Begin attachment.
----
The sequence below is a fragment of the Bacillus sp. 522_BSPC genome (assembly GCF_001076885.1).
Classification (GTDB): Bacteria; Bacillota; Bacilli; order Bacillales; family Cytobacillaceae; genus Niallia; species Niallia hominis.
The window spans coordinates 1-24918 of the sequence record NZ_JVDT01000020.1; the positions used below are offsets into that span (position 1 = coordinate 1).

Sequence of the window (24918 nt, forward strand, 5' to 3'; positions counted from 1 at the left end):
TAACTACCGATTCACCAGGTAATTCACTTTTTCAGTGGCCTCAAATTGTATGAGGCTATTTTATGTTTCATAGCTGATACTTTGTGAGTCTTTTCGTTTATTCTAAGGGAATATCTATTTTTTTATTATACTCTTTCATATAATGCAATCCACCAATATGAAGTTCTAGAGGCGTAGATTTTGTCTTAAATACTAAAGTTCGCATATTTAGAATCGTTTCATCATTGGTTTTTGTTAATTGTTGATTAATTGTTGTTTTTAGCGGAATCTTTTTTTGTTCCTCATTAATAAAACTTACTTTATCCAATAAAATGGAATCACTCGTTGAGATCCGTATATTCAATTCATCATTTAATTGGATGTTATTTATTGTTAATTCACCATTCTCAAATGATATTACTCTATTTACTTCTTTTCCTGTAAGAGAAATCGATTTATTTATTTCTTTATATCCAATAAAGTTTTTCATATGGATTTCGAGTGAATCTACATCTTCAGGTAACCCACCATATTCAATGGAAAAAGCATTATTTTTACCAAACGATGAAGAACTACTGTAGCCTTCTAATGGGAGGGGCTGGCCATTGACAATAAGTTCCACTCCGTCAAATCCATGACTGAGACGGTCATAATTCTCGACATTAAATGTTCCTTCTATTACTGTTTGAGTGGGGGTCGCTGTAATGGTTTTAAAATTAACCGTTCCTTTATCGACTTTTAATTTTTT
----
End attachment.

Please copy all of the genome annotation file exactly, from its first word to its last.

The sequence below is a fragment of the Bacillus sp. 522_BSPC genome (assembly GCF_001076885.1).
Classification (GTDB): Bacteria; Bacillota; Bacilli; order Bacillales; family Cytobacillaceae; genus Niallia; species Niallia hominis.
The window spans coordinates 1-24918 of the sequence record NZ_JVDT01000020.1; the positions used below are offsets into that span (position 1 = coordinate 1).

Sequence of the window (24918 nt, forward strand, 5' to 3'; positions counted from 1 at the left end):
TAACTACCGATTCACCAGGTAATTCACTTTTTCAGTGGCCTCAAATTGTATGAGGCTATTTTATGTTTCATAGCTGATACTTTGTGAGTCTTTTCGTTTATTCTAAGGGAATATCTATTTTTTTATTATACTCTTTCATATAATGCAATCCACCAATATGAAGTTCTAGAGGCGTAGATTTTGTCTTAAATACTAAAGTTCGCATATTTAGAATCGTTTCATCATTGGTTTTTGTTAATTGTTGATTAATTGTTGTTTTTAGCGGAATCTTTTTTTGTTCCTCATTAATAAAACTTACTTTATCCAATAAAATGGAATCACTCGTTGAGATCCGTATATTCAATTCATCATTTAATTGGATGTTATTTATTGTTAATTCACCATTCTCAAATGATATTACTCTATTTACTTCTTTTCCTGTAAGAGAAATCGATTTATTTATTTCTTTATATCCAATAAAGTTTTTCATATGGATTTCGAGTGAATCTACATCTTCAGGTAACCCACCATATTCAATGGAAAAAGCATTATTTTTACCAAACGATGAAGAACTACTGTAGCCTTCTAATGGGAGGGGCTGGCCATTGACAATAAGTTCCACTCCGTCAAATCCATGACTGAGACGGTCATAATTCTCGACATTAAATGTTCCTTCTATTACTGTTTGAGTGGGGGTCGCTGTAATGGTTTTAAAATTAACCGTTCCTTTATCGACTTTTAATTTTTT